Hays Inlet – Clontarf Estuary Clean

A while ago I had the privilege of being invited to talk to all the office staff in the Veolia Offices in Brisbane.  The day was successful and their environment team talked about working with us in the future.  Well that came to fruition last Thursday when Veolia sponsored a day with Conservation Volunteers Australia and the Green Army.  They invited us along on the day so we could organise and run a clean up along the estuary where they were to run a planting afternoon.

20161124_105021So with excitement I turned up at the RJ Frawley football ground in Silcock St, Clontarf.   I met with the CVA and Green Army team and also Carlos from Veolia, their environmental manager.  A few members of the Redcliffe Environmental Forum also attended so it was a good group.  After a few briefings a team of 14 headed off along an estuary that leads into Hays Inlet, one of Brisbane’s most important fish breeding grounds.  This estuary basically has two drainage systems leading into it from the main road (Elizabeth Ave).  They join half way to the water and we decided to clean up along the end part.  With more time and/or more people, we could have cleaned up the two lead in areas, but that is another story.  I will get to the state of those areas later.

We headed out with our bags and gloves and the team did an amazing job.  The crew from the Green Army are all people who work 4 x 8 hour days a week.  The project is federally funded and the team were very passionate about their environment.  After 5 minutes of collecting items I had to ask the team where the nearest McDonalds was?  They all started dreaming of smoothies as it was a very hot day, but the reason I asked was that I knew it had to be close, I kept finding straws and other containers.  By the end of the day we had found a total of 79 items that could be lead back to McDonalds.  The closest outlet was at the top of one of the estuaries.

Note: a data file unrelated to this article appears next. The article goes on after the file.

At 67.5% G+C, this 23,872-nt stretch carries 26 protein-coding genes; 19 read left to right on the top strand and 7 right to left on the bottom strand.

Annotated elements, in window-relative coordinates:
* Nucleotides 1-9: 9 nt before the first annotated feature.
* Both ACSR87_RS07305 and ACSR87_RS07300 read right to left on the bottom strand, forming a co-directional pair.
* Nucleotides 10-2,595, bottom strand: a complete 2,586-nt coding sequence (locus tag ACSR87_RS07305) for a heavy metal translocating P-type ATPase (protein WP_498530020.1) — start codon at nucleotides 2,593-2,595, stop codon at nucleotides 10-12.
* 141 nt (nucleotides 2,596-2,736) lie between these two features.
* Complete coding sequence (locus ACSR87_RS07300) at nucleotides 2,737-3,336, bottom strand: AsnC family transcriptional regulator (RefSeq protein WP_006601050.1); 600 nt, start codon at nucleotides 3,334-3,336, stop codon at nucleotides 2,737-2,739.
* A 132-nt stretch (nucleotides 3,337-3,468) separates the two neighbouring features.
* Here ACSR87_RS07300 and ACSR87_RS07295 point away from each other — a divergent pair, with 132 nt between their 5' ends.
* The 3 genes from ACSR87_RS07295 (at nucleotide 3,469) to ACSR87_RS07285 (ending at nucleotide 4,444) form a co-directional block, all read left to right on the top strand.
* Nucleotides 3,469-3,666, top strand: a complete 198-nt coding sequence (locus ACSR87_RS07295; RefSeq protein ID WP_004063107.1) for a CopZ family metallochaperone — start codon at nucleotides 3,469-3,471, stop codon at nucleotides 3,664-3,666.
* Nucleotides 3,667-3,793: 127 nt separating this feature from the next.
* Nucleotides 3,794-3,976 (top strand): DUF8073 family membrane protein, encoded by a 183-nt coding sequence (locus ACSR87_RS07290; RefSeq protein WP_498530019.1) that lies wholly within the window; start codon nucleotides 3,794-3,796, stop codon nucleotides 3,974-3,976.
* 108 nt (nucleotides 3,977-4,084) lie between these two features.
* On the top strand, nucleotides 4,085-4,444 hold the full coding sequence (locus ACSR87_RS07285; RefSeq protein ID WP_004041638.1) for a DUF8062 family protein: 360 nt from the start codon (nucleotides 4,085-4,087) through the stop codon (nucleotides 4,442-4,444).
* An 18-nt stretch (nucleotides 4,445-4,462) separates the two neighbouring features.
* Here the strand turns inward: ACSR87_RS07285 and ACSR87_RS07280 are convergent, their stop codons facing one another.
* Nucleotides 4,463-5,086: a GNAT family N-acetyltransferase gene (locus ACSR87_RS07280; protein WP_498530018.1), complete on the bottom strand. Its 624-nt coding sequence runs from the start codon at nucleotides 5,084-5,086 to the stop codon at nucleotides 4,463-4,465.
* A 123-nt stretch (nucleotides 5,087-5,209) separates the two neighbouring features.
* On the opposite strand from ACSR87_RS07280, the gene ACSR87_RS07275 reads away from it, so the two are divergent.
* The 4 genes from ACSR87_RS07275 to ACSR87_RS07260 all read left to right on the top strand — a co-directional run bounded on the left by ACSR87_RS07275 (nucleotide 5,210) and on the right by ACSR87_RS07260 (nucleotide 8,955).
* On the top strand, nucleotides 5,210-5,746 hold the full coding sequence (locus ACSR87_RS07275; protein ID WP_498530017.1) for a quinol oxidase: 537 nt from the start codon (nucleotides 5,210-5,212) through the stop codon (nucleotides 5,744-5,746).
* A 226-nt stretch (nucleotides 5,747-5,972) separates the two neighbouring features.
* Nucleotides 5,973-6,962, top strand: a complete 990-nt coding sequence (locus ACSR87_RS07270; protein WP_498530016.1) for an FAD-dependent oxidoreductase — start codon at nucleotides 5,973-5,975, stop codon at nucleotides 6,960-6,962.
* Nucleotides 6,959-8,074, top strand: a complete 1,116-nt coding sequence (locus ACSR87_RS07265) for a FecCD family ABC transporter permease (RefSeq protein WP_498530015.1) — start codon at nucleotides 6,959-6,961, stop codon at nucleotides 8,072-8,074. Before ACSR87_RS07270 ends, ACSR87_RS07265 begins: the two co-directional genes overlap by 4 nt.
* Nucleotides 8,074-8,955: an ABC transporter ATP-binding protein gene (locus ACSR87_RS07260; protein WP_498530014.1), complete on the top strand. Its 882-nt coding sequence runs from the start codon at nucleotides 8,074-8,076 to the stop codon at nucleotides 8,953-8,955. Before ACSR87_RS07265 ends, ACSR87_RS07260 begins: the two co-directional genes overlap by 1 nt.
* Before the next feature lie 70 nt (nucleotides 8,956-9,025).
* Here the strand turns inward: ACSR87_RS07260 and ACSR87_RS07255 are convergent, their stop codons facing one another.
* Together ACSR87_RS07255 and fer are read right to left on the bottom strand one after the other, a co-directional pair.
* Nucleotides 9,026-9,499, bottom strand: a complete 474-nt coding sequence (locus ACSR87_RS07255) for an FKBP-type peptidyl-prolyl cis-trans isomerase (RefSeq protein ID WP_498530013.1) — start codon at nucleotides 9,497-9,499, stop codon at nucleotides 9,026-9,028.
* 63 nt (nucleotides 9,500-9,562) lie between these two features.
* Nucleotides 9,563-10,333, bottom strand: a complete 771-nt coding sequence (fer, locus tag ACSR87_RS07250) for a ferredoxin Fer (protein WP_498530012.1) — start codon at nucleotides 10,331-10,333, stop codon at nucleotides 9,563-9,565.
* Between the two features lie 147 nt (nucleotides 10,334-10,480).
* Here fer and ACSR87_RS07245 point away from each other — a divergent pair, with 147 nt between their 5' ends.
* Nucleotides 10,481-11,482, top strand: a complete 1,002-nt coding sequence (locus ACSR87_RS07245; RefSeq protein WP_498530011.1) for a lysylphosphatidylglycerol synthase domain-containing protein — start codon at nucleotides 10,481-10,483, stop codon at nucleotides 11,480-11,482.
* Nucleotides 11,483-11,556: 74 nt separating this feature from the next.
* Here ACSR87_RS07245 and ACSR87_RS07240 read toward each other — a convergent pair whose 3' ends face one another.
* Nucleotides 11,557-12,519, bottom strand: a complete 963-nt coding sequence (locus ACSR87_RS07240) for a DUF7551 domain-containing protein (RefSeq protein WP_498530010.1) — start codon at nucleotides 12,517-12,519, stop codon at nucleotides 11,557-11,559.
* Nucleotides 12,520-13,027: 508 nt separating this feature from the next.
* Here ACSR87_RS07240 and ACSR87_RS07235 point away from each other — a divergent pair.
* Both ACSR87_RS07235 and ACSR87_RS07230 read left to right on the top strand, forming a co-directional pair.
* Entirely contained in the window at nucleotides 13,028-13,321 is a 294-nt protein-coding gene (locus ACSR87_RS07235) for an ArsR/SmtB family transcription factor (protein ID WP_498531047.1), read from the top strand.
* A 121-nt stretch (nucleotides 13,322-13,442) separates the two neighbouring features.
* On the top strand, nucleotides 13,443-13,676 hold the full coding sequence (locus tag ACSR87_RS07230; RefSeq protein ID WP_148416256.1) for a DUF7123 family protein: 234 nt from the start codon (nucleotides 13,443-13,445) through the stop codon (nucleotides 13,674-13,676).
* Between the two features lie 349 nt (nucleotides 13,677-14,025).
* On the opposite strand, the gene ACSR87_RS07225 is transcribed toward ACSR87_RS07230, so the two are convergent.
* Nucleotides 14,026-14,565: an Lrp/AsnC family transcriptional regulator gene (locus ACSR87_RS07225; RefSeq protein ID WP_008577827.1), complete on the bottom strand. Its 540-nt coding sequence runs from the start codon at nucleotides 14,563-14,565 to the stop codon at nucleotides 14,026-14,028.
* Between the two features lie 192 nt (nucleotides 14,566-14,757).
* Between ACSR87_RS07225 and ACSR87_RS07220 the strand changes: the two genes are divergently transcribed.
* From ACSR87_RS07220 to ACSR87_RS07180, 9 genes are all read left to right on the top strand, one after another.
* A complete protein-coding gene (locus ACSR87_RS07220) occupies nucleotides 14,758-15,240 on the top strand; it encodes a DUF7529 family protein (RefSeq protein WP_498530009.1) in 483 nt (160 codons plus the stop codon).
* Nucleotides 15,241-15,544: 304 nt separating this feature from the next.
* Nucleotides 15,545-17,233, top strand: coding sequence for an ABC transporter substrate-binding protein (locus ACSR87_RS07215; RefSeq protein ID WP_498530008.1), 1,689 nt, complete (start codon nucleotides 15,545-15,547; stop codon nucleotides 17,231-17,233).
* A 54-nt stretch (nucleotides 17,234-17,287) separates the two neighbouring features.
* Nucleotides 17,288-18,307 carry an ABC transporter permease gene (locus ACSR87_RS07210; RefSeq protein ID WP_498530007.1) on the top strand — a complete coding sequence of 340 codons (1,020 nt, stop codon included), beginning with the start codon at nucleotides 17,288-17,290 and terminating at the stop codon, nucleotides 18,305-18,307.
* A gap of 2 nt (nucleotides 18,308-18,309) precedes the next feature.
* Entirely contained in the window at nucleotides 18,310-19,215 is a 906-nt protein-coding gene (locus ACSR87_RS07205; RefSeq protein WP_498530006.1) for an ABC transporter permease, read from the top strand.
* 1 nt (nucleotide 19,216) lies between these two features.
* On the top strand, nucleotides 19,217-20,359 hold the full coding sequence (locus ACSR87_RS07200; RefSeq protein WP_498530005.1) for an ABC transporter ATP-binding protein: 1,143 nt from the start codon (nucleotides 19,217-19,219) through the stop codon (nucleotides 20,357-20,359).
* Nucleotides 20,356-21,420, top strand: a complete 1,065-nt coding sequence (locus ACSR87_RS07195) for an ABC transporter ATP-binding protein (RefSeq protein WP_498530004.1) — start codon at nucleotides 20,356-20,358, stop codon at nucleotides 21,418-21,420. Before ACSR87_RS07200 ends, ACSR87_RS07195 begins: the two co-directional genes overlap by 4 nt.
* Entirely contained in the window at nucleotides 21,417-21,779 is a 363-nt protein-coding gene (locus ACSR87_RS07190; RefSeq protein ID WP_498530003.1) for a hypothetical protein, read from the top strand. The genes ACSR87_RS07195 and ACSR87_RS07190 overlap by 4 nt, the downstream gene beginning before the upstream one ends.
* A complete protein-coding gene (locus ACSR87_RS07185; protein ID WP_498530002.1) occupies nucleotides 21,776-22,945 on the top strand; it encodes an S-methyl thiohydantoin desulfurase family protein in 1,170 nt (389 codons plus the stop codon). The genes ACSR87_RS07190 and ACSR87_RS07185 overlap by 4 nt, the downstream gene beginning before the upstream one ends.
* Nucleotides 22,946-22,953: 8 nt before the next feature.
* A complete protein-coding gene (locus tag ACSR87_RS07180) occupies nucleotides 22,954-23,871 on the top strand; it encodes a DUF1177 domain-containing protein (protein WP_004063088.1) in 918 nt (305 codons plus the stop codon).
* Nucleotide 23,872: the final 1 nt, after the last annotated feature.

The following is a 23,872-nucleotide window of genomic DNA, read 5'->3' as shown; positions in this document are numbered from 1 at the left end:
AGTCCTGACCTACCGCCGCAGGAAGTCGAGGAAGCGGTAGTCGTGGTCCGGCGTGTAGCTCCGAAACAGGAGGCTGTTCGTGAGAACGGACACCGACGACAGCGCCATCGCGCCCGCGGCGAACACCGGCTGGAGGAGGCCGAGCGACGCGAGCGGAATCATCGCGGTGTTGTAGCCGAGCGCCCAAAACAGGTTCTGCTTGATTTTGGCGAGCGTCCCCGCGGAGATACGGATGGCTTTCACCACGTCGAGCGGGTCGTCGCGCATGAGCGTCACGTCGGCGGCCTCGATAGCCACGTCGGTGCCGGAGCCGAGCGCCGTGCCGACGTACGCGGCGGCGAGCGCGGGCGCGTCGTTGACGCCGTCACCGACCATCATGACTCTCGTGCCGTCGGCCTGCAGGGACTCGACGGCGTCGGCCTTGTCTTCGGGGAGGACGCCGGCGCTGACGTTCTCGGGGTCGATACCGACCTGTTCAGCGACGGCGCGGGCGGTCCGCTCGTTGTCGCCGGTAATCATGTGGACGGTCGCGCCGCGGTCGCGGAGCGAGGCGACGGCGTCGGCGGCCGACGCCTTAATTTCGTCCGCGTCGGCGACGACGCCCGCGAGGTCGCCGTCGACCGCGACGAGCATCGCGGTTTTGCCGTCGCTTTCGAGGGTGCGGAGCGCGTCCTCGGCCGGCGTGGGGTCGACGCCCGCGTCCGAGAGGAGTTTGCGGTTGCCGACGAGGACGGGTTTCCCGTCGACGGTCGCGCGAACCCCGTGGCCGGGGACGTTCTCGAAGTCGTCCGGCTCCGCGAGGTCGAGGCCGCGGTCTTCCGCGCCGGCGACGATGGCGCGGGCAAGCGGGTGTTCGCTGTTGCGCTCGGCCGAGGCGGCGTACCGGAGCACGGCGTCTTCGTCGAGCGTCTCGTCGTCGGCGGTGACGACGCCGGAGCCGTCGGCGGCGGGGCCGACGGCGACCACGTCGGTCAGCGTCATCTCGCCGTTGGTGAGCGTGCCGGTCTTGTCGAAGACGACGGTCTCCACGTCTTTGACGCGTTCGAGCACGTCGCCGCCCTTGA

Another thing we kept finding was polystyrene in numbers that was a bit unusual.  Someone pointed out that there was a door supplier in the adjoining street and they had bins full of polystyrene packing.  So another source.  One of the reasons we sort through the data is for this very reason.  If we just pick up debris, then that is all we will ever do.  We need to sort it and the data we get is used for source reduction.  Just these two sources that we have identified gives us data to take to those companies so recently I spoke with Anita Christian from Moreton Bay Regional Council. She is the Waste Minimisation Officer so in early December we will visit these businesses and talk to them about ways to reduce the amount of rubbish coming from them.

15094254_1211958802201724_8934822905989517762_nAfter 90 minutes of cleaning up we had 15 large bags and several large items.  After a quick snack some of the team helped me sort through the debris.  Below is a list of some of the numbers of items found

  • 46 pieces of McDonalds packaging
  • 33 Drinking Straws
  • 106 pieces of polystyrene foam
  • 149 Plastic Water Bottles
  • 2200 pieces of plastic remnants (Packaging and wrappers that were less than 50% their original size
  • 720 pieces of hard plastic
  • 39 Aluminium Cans
  • 31 glass bottles
  • 3 Batteries
  • 1 fuel can

A total of 3,500 pieces of debris were removed weighing 122kg.

20161124_125854As mentioned earlier, the drains that lead into the estuary we cleaned come from Elizabeth Ave.  They were filthy.  We really need a day in each drain to pull out the amount of debris that is there.  On a tree that had fallen, a black bird had created a nest that had 4 eggs in it.  The tree was acting like  garbage catchment area so it was surrounded in debris.  The debris comes from the main roads, washing down the drains when it rains.  With the fish breeding sanctuary at the end of the estuary, it is really important we find a solution to stop this.  The locals tell me that with good rain the rubbish doesn’t even follow the drainage system, it just goes up and over the embankment and into a lagoon so we will work with MBRC to find a solution to this problem.  Catching it at the top of the drainage system seems to be the most likely solution.

This day was thanks to Veolia.  Without their donation to CVA, we couldn’t have put this day on.